Nevill Johnson RHA RUA (1911-1999)
No Vile Men (1956) oil on board signed lower centre left
37 x 71¾cm (14.6 x 28.2in)
Combridge Fine Art, Dublin (framing label verso); Collection of Professor Eoin O'Brien Irish Exhibition of Living Art 1956 (label verso); Nevill Johnson 'Paint the Smell of Grass' by Dickon Hall & Eoin O'Brien, Ava Gallery 2008; illustrated page 55 In this quasi-abstract painting-one of Johnson's best-the composition, based on a landscape, is dominated by an horizon of black hills, above which hover grey clouds. The landscape itself, a bleak monochrome expanse, appears to contain fragmentary remains of buildings but is otherwise uninhabited: this might well be a vision of the world after a nuclear war. In 1956, the year this painting was exhibited at the Irish Exhibition of Living Art, the Cold War was at its height; in October the Hungarian revolt against Soviet rule was crushed while in the Middle East, the Suez Crisis dominated the headlines. Nuclear annihilation was an ever-present threat, and Johnson captures the spirit of the times in this painting, with its expressive title No Vile Men. The origins of the title are not clear; but the phrase reﬂects Johnson's humanist philosophy, and his bleak view of the world's political leaders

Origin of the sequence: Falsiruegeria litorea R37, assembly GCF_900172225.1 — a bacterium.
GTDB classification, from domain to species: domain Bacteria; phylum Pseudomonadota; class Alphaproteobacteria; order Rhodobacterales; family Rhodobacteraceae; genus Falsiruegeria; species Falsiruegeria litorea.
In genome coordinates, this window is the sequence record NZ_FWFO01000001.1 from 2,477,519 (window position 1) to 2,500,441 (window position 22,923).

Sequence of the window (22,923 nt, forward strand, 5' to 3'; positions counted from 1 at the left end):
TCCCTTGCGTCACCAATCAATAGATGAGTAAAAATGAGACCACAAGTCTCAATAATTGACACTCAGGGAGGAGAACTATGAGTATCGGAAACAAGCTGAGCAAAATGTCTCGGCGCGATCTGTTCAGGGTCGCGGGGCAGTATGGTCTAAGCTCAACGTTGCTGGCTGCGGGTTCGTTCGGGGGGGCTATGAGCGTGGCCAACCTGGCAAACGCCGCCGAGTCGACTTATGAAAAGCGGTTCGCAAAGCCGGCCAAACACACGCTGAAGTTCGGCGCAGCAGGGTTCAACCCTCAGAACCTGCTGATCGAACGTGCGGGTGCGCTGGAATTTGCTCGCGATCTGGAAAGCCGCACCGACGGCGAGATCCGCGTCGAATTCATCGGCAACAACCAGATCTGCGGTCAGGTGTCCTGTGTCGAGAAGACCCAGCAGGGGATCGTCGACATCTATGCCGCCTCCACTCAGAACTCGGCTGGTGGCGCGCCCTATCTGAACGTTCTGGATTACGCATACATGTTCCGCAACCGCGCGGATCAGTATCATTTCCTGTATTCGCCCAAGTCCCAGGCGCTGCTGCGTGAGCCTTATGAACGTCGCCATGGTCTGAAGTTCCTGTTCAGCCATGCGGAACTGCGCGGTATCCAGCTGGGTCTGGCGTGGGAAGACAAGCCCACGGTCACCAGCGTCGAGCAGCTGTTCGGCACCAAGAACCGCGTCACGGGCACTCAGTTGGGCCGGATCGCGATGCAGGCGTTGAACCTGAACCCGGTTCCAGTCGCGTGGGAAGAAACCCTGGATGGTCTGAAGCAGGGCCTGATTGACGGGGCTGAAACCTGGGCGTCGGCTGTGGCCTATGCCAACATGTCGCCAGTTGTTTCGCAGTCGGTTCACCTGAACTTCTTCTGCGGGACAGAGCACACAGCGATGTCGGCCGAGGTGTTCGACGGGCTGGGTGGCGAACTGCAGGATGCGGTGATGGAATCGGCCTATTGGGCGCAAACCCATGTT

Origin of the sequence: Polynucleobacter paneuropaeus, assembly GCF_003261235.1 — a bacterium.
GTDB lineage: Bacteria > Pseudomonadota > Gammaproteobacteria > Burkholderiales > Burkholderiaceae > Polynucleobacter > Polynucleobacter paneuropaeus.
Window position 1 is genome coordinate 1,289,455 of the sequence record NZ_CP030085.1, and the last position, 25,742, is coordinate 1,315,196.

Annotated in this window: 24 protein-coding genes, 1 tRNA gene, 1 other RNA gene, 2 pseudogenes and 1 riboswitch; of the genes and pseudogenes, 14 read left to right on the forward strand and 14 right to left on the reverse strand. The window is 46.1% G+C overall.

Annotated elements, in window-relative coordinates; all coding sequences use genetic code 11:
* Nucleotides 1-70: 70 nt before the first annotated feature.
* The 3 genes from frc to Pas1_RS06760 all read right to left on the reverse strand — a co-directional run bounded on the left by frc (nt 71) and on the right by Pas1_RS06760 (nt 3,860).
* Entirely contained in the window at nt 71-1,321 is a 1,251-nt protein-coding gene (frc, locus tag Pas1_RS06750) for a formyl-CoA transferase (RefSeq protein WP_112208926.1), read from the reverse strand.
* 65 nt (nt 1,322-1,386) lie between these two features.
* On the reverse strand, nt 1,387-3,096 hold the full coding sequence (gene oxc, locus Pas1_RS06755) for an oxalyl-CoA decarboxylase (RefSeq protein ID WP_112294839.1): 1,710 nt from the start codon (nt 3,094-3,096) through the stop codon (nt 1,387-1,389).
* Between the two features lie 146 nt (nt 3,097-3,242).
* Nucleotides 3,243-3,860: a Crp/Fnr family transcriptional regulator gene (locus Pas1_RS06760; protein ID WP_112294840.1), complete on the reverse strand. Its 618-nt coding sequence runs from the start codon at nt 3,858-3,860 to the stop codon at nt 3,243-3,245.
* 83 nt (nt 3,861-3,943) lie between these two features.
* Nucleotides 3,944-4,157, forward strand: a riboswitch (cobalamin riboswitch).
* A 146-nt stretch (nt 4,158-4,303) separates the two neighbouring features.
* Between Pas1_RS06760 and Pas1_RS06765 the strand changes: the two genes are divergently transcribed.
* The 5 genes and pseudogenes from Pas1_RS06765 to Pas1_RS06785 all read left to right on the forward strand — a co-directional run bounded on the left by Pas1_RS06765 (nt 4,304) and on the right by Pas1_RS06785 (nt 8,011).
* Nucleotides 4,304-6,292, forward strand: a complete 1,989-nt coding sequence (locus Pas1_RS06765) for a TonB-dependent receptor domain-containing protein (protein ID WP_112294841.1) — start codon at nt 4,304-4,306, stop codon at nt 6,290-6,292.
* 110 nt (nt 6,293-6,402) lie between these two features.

No Vile Men reveals the inﬂuence of artists such as Paul Nash and Ben Nicholson, but is also a highly-personal work, inspired by Johnson's own thoughts on life and his worries about the future of the world. Johnson is represented in the major galleries and museums in Ireland, as well as the OPW and Arts Council collections. A label on the back of this work conﬁrms it was painted in 1956, while Johnson was living in Convent Place, Hatch Street, Dublin, and that it was exhibited at the IELA that year. The use of hardboard, or Masonite, was popular amongst artists at the time, not least due to the expense of linen canvas.
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